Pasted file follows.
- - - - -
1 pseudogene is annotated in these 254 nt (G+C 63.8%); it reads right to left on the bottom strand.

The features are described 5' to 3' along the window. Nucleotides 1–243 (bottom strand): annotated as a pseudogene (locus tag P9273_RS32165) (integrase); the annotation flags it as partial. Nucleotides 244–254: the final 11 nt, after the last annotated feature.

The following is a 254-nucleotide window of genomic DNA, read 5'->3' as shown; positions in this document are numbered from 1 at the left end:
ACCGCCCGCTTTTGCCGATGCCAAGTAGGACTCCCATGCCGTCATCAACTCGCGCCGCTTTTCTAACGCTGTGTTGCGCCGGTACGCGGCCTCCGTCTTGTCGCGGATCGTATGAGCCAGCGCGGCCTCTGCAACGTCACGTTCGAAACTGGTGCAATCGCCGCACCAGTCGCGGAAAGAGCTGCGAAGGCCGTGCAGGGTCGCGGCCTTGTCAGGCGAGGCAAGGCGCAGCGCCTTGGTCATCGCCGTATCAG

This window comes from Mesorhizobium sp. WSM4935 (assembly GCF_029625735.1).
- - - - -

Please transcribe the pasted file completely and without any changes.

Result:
1 pseudogene is annotated in these 254 nt (G+C 63.8%); it reads right to left on the bottom strand.

The features are described 5' to 3' along the window. Nucleotides 1–243 (bottom strand): annotated as a pseudogene (locus tag P9273_RS32165) (integrase); the annotation flags it as partial. Nucleotides 244–254: the final 11 nt, after the last annotated feature.

The following is a 254-nucleotide window of genomic DNA, read 5'->3' as shown; positions in this document are numbered from 1 at the left end:
ACCGCCCGCTTTTGCCGATGCCAAGTAGGACTCCCATGCCGTCATCAACTCGCGCCGCTTTTCTAACGCTGTGTTGCGCCGGTACGCGGCCTCCGTCTTGTCGCGGATCGTATGAGCCAGCGCGGCCTCTGCAACGTCACGTTCGAAACTGGTGCAATCGCCGCACCAGTCGCGGAAAGAGCTGCGAAGGCCGTGCAGGGTCGCGGCCTTGTCAGGCGAGGCAAGGCGCAGCGCCTTGGTCATCGCCGTATCAG

This window comes from Mesorhizobium sp. WSM4935 (assembly GCF_029625735.1).